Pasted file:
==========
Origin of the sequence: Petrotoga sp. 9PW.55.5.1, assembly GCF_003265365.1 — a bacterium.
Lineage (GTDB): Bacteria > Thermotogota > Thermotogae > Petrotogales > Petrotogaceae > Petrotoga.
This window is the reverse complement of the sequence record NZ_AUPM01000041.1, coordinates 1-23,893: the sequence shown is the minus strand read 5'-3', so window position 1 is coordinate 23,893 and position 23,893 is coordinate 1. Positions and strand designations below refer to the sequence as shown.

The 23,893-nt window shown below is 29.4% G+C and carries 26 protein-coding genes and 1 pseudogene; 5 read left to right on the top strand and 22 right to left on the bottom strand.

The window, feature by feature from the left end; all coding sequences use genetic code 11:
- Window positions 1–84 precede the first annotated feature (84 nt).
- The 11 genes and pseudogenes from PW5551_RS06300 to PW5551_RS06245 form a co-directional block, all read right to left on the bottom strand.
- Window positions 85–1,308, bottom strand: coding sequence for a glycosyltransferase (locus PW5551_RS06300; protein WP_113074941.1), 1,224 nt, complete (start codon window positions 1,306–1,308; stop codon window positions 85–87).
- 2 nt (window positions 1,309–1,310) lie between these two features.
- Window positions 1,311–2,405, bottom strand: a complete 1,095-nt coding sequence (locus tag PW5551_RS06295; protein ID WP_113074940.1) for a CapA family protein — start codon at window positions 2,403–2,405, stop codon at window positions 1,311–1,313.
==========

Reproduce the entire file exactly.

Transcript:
Origin of the sequence: Petrotoga sp. 9PW.55.5.1, assembly GCF_003265365.1 — a bacterium.
Lineage (GTDB): Bacteria > Thermotogota > Thermotogae > Petrotogales > Petrotogaceae > Petrotoga.
This window is the reverse complement of the sequence record NZ_AUPM01000041.1, coordinates 1-23,893: the sequence shown is the minus strand read 5'-3', so window position 1 is coordinate 23,893 and position 23,893 is coordinate 1. Positions and strand designations below refer to the sequence as shown.

The 23,893-nt window shown below is 29.4% G+C and carries 26 protein-coding genes and 1 pseudogene; 5 read left to right on the top strand and 22 right to left on the bottom strand.

The window, feature by feature from the left end; all coding sequences use genetic code 11:
- Window positions 1–84 precede the first annotated feature (84 nt).
- The 11 genes and pseudogenes from PW5551_RS06300 to PW5551_RS06245 form a co-directional block, all read right to left on the bottom strand.
- Window positions 85–1,308, bottom strand: coding sequence for a glycosyltransferase (locus PW5551_RS06300; protein WP_113074941.1), 1,224 nt, complete (start codon window positions 1,306–1,308; stop codon window positions 85–87).
- 2 nt (window positions 1,309–1,310) lie between these two features.
- Window positions 1,311–2,405, bottom strand: a complete 1,095-nt coding sequence (locus tag PW5551_RS06295; protein ID WP_113074940.1) for a CapA family protein — start codon at window positions 2,403–2,405, stop codon at window positions 1,311–1,313.